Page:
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Ex-soldier Darren defies odds to complete epic charity challenge


Darren Hardy during his 933km challenge for Help The Heroes

Darren Hardy during his 933km challenge for Help The Heroes

Darren Hardy during his 933km challenge for Help The Heroes

Darren Hardy during his 933km challenge for Help The Heroes

Darren Hardy during his 933km challenge for Help The Heroes

An Army veteran from Northern Ireland has completed an epic charity mission spanning almost 1,000km.

Darren Hardy, originally from Co Antrim, took on the multi-disciplinary challenge in aid of Help for Heroes to support wounded and sick veterans and their families.

He started by paddleboarding 112km from the east to west coast of Scotland via the Caledonian Canal, before cycling 651km between Fort William and Badbury.

On Monday he then ran a marathon to 'the Tin Hut' in Tidworth, the building from which Help for Heroes was launched 13 years ago, where he was greeted by his wife and daughters and members of Help for Heroes staff, including chief executive Mel Waters.

In all the fundraiser took in an energy-sapping 933km.

Having had to skip some miles on his cycle as a result of weather, technical issues and injury, Darren completed the final 128km on his bike on Tuesday to complete the full distance of his event.

On the first day of his cycle, in the heavy rain and gale force winds of Storm Ellen, he clipped a kerb and fell off, injuring his ribs.

He picked himself back up and carried on but the following day visited a doctor because of the pain. He ended up spending three and a half hours in a hospital in Stafford for treatment to a fractured rib, before getting back on his bike to continue.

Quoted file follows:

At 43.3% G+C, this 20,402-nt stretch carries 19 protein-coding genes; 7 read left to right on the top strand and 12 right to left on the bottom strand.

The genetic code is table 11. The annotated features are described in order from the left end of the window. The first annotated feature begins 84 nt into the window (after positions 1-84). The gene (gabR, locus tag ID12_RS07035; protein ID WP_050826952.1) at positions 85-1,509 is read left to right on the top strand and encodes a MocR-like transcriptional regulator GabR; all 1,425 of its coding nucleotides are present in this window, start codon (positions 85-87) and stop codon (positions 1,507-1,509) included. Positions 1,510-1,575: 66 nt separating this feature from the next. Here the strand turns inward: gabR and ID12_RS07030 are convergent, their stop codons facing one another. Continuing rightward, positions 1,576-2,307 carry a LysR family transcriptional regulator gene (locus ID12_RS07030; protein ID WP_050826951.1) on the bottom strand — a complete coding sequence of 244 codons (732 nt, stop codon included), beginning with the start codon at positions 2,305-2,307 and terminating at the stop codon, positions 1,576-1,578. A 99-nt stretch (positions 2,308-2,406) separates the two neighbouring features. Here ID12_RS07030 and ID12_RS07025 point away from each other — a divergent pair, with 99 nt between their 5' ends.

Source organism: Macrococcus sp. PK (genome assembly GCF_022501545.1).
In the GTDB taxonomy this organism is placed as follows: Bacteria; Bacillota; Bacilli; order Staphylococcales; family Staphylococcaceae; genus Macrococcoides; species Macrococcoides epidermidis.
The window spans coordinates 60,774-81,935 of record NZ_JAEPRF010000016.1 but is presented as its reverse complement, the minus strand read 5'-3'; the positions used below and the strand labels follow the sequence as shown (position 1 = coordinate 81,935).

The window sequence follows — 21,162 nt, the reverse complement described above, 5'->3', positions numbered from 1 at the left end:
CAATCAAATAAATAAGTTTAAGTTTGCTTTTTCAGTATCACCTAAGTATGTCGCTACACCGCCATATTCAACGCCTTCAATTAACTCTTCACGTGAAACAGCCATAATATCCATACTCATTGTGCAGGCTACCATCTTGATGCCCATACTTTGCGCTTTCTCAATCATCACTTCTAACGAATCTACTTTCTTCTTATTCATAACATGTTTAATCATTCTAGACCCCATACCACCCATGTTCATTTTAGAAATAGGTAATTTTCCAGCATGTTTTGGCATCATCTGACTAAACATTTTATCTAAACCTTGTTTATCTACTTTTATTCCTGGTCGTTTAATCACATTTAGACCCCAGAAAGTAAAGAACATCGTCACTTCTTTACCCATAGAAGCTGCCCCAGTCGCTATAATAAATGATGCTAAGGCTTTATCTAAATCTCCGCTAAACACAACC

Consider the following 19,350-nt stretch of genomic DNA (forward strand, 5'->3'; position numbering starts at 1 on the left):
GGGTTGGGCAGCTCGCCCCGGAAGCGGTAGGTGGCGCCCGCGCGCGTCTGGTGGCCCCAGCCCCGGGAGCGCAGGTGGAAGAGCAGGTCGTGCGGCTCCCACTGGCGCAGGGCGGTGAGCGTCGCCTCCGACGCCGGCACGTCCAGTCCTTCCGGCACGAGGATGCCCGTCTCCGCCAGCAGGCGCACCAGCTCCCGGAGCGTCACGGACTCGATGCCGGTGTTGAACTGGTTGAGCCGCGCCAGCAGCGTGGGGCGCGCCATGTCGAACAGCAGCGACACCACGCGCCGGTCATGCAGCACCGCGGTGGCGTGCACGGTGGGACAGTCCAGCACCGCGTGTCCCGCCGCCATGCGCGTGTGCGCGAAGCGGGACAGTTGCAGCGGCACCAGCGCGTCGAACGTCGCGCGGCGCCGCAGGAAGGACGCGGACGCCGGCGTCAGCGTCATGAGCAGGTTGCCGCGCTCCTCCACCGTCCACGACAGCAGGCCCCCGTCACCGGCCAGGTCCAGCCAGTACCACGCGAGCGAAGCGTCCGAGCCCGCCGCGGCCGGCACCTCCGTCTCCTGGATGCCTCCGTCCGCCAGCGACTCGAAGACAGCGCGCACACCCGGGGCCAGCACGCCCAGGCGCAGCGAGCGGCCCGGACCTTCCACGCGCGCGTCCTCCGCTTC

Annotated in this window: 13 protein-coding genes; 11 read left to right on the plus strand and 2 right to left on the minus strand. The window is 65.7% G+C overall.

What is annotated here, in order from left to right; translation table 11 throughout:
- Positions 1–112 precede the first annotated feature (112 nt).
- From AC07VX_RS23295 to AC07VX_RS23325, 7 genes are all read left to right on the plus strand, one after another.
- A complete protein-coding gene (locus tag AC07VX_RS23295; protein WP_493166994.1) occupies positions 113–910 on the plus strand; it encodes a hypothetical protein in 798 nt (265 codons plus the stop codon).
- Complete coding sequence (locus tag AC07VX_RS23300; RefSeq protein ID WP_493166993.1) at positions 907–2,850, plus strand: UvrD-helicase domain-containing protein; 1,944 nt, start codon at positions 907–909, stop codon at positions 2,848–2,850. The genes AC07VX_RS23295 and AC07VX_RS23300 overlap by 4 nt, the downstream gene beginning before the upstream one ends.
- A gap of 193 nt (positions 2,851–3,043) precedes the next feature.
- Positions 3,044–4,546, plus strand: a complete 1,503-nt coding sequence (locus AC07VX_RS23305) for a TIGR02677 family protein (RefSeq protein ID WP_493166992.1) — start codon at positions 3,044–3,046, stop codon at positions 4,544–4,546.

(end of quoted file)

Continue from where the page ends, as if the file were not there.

The 34-year-old former soldier spent 15 years in the Army from 2003 to 2017, serving in Northern Ireland and Iraq, with multiple exercises overseas, from Poland to Canada.

His experiences left a lasting impact on him, including a seriously injured shoulder, and he has been diagnosed with PTSD.

Sport and training have become a big part of Darren's life as part of his recovery after he was medically discharged, from becoming a double gold medallist and Warrior Games record breaker to taking on extreme endurance challenges to push himself physically and mentally.

These extreme challenges create a focus point that enables him to better manage his PTSD.

Darren, who now lives in Fleet in Hampshire, said: "I wouldn't be here now if it wasn't for the help and support I got from the Help for Heroes Hidden Wounds team for my PTSD. I now want to give back and have a purpose in life.

"This event has tested me to my limits both physically and mentally, but I want to make a difference, inspire and change the lives of others that are less capable or can't change it themselves. I want them to live life to the fullest every single day."

Married and with two daughters, he is also an inspirational speaker who is keen on helping others with mental health issues.

He added: "My injuries impact on my life every day.

"I have now created a bulletproof mindset where I wake up at either 3.20am or 4.20am and seize the day by extreme physical training.

"Pushing myself physically also helps my mental wellbeing, so I want to motivate others to do the same so they can feel the benefits for themselves. If I can help just one person then I have achieved a small goal."

However, this was just a warm up for his second challenge - called 10 x 10 x 10.

Darren will attempt 10 Iron distance triathlons - a 2.4 mile swim, 112 mile bike and 26.2 mile run - in 10 days in 10 different locations around the UK.

He is hoping to secure two world records in the process.

David Martin, head of supporter fundraising at Help for Heroes, said Darren was an inspiration.

"We're so grateful for what Darren has done for us - not one, but two incredible challenges," he said.

"Research we've carried out shows there has been a big increase in veterans telling us that they aren't managing their mental and physical health so well since the start of the pandemic, so the need for support is greater than ever, but we're also having to manage a 40% drop in income at the same time.

"Darren knows first-hand how important our support can be, and it's wonderful that he's giving back in this way to ensure we can continue to support other veterans in need."

Belfast Telegraph